I've finally updated my blog again. I've thrown away most of the old style and code. I needed a new look. Apparently a year ago I was a bit obsessed with low contrast and textures. These design concepts can work wonderfully. On my site they did not. I needed a new inspiration. One was not forthcoming.
About a month ago I started watching White Collar. I really liked the logo. It stuck with me. Last Friday I had a day off, so I decided to see if I was indeed "inspired". I suppose I was close enough. I am much happier with the current site design than the old one.
The rest of this paragraph may sound pretentious, and I apologize for that; however, I hope it gives some insight into the new design. The basic design language is that of a blue background overlain with a white sheet of material. The header and footer are on peeking out of the background. The blue headings and the date boxes are carved out of the white foreground to reveal the blue underneath. The white lettering in the header, footer, and date boxes are meant to be leftovers from white foreground material. The black text and images in the body of the page are sitting on top of the white foreground.
I also can't help but try out some new (to me) technologies, especially if they might be useful in my day job. I've used a bit of Sass in the context of Rails before, but I was interested in learning more about it. And this Compass thing I kept hearing about sounded really useful.
It turns out that I really like Sass and Compass. Together they give a front-end developer many wondrous tools. It would be hard to go back to not using variables and mixins. I also found Susy, a responsive grid framework, to be very useful.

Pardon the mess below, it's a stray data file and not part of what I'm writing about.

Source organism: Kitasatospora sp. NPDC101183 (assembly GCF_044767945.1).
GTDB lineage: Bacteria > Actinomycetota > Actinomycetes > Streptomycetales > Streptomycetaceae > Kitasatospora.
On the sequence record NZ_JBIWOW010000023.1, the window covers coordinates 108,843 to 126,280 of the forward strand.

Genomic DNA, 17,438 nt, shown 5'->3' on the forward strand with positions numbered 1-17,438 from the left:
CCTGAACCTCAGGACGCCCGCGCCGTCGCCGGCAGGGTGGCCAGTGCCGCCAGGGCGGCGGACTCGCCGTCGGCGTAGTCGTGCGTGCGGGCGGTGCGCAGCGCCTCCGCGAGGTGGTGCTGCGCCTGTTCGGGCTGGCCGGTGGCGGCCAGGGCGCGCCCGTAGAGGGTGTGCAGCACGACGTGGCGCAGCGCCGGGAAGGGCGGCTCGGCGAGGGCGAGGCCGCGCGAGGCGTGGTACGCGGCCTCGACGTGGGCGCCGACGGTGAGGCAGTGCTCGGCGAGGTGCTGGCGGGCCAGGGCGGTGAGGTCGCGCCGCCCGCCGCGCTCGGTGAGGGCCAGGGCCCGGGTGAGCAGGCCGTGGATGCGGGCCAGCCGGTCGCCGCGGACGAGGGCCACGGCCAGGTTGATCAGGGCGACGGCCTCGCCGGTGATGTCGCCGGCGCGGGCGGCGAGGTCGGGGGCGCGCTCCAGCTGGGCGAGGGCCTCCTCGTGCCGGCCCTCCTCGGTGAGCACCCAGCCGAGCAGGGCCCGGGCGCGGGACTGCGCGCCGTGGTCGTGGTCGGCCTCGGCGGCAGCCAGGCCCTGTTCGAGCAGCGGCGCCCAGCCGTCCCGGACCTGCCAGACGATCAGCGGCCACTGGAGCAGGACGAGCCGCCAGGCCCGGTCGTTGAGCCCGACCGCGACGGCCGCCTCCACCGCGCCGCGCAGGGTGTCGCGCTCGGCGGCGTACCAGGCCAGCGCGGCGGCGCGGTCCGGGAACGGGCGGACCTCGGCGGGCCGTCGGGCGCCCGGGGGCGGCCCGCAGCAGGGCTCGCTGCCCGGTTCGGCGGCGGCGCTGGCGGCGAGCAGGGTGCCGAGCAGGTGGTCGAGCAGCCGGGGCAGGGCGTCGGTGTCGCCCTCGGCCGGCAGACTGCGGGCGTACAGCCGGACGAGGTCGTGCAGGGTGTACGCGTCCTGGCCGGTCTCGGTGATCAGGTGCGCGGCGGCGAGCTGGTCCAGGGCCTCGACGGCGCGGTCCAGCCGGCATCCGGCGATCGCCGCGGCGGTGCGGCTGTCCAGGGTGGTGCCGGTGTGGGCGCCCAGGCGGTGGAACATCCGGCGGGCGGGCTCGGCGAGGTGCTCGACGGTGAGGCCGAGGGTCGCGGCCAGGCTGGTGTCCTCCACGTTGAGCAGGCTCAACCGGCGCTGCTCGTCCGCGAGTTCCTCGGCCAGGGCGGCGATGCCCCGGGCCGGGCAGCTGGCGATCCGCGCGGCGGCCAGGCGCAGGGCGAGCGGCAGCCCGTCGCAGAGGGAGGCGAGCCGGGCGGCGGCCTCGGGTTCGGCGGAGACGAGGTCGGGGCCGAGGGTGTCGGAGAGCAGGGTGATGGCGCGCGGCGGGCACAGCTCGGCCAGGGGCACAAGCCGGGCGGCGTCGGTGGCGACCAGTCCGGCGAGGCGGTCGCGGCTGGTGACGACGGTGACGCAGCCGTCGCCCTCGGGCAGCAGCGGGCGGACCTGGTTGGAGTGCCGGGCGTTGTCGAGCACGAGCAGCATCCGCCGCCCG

Integrating Jekyll and Sass was not as easy as I had hoped. I at first tried the jeklyy-sass gem. I could not get it work after about half an hour of futzing with it. I assume this failing was on my part, not that of the gem. I think decided to do something a bit more simple. I followed the advice of another blog and just used the Jekyll and Compass command separately with foreman gluing them together.
I also took the opportunity to research fonts/typefaces to use. All really knew was that I wanted a strong sans serif font for the headings and a nice readable serif font for the body text. I did find two fonts that I really liked:installed by default and pick the my favorites (as it were). I landed on Verdana for the headings and Georgia for the body.
I couldn't figure out how to display each post's date until I stumbled across this post about CSS text rotation. I also had to brush up on CSS3 transitions to create the header. Making text look indented (or a letterpress effect) with CSS is surprisingly difficult. I found this gist incredibly useful.
I'm still not done. There are still some bugs especially on mobile devices. I will continue to refine and fix. Hopefully this version lasts longer than a year.